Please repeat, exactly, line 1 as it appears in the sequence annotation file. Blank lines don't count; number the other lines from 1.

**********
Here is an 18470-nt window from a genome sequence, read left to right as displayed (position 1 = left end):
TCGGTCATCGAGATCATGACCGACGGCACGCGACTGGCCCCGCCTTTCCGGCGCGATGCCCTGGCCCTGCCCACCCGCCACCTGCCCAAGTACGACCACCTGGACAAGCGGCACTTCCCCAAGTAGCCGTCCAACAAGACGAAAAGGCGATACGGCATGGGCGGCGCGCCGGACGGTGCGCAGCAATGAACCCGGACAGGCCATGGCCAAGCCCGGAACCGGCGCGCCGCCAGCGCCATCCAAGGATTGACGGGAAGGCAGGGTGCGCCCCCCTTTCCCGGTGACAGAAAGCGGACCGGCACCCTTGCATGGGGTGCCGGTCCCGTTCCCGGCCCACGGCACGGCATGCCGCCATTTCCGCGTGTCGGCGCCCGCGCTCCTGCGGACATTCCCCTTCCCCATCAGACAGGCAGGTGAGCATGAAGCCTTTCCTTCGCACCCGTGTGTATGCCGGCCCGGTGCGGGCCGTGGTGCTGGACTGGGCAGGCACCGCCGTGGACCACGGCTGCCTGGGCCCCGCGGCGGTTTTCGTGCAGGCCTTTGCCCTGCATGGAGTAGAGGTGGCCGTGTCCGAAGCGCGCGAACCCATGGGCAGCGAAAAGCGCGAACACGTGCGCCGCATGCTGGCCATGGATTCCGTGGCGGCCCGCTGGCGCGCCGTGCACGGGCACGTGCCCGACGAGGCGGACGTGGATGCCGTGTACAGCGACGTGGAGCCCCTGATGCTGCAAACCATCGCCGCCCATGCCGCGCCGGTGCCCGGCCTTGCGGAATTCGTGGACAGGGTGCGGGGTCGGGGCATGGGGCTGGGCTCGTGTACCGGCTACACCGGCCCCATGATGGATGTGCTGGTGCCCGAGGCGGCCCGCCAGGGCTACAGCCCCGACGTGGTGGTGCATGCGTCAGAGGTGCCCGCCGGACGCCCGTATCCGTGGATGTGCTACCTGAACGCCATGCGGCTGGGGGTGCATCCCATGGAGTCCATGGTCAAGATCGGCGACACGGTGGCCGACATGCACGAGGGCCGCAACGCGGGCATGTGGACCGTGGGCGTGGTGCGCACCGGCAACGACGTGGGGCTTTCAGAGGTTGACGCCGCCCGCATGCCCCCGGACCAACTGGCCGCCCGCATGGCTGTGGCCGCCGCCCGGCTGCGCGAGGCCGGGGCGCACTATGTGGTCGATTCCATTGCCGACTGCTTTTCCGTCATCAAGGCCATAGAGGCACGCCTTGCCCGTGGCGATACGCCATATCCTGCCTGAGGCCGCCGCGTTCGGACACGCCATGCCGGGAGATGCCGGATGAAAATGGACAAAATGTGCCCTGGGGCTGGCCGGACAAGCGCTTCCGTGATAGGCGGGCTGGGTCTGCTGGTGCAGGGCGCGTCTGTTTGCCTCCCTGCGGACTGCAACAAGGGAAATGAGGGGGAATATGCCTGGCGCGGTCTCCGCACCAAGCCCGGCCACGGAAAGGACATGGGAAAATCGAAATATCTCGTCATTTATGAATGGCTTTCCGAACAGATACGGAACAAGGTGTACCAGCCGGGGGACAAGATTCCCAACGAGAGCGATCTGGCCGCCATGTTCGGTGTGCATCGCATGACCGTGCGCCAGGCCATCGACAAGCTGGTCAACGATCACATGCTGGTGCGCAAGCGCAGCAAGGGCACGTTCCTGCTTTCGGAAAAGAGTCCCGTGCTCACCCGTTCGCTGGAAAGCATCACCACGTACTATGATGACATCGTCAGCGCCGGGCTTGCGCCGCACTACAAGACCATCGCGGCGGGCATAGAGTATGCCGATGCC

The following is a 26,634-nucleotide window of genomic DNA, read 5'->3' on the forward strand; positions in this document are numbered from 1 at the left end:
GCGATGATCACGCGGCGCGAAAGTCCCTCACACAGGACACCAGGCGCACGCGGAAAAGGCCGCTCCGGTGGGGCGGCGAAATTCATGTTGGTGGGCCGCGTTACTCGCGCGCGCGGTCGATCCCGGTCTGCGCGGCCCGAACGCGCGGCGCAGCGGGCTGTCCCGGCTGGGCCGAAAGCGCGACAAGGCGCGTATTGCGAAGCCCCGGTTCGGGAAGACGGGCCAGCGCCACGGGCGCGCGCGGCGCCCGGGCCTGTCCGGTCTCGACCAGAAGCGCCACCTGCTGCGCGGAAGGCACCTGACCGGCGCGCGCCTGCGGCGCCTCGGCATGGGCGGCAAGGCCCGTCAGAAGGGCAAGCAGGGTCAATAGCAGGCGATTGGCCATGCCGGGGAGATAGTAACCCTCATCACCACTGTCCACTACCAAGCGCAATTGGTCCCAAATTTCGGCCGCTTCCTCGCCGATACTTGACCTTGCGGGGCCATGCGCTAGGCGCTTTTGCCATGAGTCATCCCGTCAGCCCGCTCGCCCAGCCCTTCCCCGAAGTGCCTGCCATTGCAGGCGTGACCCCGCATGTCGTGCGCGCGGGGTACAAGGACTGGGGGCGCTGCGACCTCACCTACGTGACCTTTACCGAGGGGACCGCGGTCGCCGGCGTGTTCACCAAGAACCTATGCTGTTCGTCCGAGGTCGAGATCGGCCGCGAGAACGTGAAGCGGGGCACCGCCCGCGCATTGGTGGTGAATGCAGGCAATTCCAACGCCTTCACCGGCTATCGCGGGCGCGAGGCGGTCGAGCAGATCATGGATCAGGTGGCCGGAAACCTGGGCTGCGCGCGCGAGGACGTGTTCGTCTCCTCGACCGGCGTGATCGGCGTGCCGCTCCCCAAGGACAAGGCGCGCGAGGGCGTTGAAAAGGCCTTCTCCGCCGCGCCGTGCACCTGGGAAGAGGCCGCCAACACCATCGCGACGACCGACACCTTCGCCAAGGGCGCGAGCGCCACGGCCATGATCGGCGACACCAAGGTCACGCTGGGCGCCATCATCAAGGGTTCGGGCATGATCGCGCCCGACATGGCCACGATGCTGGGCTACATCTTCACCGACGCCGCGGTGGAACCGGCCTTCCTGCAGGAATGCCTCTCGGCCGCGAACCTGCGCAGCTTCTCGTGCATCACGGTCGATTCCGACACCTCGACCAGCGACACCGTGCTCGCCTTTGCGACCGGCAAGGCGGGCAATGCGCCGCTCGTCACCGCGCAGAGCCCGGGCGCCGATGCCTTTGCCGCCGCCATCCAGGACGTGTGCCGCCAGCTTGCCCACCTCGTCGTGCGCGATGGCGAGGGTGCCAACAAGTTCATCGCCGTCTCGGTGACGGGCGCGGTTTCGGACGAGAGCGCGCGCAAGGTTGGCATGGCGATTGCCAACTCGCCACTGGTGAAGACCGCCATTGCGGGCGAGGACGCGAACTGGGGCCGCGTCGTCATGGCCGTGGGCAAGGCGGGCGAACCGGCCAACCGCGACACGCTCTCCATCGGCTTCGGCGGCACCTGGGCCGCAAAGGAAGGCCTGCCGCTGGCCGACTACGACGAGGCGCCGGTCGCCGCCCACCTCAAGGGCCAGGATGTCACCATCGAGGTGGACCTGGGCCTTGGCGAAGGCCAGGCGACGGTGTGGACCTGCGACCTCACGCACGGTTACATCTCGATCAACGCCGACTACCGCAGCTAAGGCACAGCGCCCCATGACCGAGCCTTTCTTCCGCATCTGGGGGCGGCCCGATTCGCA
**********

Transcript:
Here is an 18470-nt window from a genome sequence, read left to right as displayed (position 1 = left end):